Last month’s hypomanic episode only left me with extra calls on my to-do list, a week of emails in my inbox, and 24 open Wikipedia tabs to read, but there have been much worse repercussions – like a relationship I knew I shouldn’t have entered into. When I lived in France as part of my degree course a few years ago, I got a bit depressed in the last months as I was quite lonely. I started talking to a guy online in London, and the prospect of meeting him made me really excited to be home again. TOO excited. If I had not been so high, I might have considered it a very bad idea to get into a relationship with someone with a serious eating disorder (and in serious denial about it) as well as grandiose ideas about creativity to match my own at the time. But I was high, so at first we were MAGICAL! We made joint art projects, took photographs on London rooftops at 6am, made up songs and sang them in comedy clubs…I felt like together we could change the world (to be honest, that should have been a warning sign). It was a rough ride as I slowly tumbled back to earth, and the thread of anxiety running through our whole relationship started to entangle me, leading to self-harm, self-hatred and self-doubt. Even though that lengthy hypomanic phase introduced me to one thing I still enjoy (comedy performance), it also brought me to the end of my overdraft and left me with the fallout from having been encouraged to diet and to reduce my medications by someone I had idolised. The subsequent depressive episode was the worst I’ve ever experienced, although it was about 5 months until it appeared. Whether its severity related to the long high or not I don’t know, but it felt like I’d fallen miles into the ground after being high above the world for so long.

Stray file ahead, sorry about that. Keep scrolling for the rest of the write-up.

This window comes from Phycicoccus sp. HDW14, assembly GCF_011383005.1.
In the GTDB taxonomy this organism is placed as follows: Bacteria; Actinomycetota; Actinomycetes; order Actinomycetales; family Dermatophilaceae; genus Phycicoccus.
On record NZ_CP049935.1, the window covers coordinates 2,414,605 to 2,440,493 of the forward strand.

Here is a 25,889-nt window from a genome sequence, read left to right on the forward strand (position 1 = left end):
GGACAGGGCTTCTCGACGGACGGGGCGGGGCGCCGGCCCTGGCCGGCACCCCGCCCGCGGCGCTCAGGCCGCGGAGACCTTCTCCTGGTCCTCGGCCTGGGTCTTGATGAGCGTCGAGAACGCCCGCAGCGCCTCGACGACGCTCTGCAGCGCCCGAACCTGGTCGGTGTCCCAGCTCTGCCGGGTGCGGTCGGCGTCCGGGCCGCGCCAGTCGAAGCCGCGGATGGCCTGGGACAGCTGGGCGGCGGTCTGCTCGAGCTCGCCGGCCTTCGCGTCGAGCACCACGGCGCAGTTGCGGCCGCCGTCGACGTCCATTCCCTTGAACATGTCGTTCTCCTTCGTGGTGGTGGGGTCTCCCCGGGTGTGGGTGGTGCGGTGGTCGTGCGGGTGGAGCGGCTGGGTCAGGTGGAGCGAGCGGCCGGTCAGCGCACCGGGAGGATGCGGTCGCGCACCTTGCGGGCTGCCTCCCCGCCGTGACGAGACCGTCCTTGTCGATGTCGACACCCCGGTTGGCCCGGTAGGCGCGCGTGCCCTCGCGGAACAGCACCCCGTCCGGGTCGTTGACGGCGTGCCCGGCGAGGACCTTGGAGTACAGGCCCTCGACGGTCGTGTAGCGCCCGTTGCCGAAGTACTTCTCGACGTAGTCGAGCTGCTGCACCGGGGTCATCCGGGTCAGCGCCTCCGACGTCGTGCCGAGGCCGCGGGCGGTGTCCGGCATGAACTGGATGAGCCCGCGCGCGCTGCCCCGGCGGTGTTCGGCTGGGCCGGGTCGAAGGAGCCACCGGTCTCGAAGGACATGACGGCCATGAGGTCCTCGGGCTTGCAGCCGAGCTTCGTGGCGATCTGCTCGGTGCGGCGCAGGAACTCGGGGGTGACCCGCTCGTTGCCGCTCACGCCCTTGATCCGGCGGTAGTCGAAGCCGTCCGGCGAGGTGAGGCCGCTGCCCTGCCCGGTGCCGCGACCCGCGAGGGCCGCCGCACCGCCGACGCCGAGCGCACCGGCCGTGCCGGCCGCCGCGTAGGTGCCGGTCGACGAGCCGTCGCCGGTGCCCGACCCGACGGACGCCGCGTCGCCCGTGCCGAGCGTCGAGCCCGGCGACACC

I often find it hard to tell whether my mood is changing to the extreme. Like last month, a hypomanic episode might start out as excitement, then before I know it it’s taken over and all I can do is ride it out. Hypomania isn’t just “being too happy”, other emotions are heightened – anxiety, annoyance, and impatience are the ones I find also get turned up. Although I’m still working out how to spot warning signs, I am aware of one definite trigger for my own highs, and that is music. I love music – doesn’t everyone? It’s been a huge part of my life ever since someone shoved a tiny violin into my hands when I was 4 years old. These days I tend to listen more than I play, but I’ve learnt to be careful what I listen to. Too much of a favourite band, or a particular album, might set me off and I’ll spend the whole night listening to music, maybe ranking different versions of songs, or analysing scores and lyrics for comparison, as if searching to prove a scientific theory. One night I made several friends listen to “Maria” from West Side Story then Tchaikovsky’s Romeo & Juliet Fantasy Overture to prove to them that Bernstein had used a motif from the earlier piece as inspiration for one cadence within the later song’s chorus. Even if you don’t know music terminology you’ll recognise that that is obsessive behaviour, and that’s something that I often fail to spot in myself until I am too high to come down again – usually I don’t realise I’m in a hypomanic phase until I’m tired and anxious and unable to calm myself (plus stopping to think “Wait, am I high?” before embarking on a project can be somewhat creatively stifling). However, with the help of my partner, who has learnt to spot the warning signs, and friends who have had to learn not to encourage my music-based ramblings, I am slowly becoming better both at managing hypomania, and at nurturing my creativity in a safer manner.